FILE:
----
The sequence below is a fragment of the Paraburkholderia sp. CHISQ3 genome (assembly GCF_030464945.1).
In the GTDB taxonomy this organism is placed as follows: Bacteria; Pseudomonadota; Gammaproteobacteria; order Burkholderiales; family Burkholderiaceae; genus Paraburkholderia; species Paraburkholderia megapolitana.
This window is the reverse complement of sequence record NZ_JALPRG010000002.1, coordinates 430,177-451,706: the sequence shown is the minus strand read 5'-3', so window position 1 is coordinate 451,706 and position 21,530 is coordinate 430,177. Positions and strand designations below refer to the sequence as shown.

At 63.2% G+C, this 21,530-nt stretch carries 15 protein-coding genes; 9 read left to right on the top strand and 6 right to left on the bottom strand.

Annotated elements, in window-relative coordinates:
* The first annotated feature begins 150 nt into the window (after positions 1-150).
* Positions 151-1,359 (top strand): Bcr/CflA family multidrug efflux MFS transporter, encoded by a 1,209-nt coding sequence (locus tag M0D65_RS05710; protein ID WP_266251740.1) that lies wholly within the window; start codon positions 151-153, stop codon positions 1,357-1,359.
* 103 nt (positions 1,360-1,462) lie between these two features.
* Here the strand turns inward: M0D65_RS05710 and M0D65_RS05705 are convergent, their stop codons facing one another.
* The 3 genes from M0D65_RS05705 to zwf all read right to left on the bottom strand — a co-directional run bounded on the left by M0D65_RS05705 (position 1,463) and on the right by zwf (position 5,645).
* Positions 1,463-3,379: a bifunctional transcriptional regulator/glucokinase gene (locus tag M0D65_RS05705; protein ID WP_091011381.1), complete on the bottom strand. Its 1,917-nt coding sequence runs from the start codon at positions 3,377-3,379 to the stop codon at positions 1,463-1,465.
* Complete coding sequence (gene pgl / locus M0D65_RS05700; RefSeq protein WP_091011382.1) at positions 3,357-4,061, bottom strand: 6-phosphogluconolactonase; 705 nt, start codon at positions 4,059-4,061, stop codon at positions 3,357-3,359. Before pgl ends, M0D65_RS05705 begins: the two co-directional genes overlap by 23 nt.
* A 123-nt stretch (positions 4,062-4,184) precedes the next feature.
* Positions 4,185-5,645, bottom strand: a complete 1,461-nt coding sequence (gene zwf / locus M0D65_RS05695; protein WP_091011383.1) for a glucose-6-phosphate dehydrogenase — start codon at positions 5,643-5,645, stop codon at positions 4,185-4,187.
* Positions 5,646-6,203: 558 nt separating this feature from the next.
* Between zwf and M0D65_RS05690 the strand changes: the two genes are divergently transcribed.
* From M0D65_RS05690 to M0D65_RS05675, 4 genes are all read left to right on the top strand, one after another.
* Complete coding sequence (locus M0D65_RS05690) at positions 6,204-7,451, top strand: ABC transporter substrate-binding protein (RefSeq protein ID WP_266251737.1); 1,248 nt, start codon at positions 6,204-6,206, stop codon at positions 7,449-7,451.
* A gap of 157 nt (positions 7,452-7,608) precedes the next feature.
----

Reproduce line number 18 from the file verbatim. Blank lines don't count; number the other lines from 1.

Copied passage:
* Complete coding sequence (locus M0D65_RS05690) at positions 6,204-7,451, top strand: ABC transporter substrate-binding protein (RefSeq protein ID WP_266251737.1); 1,248 nt, start codon at positions 6,204-6,206, stop codon at positions 7,449-7,451.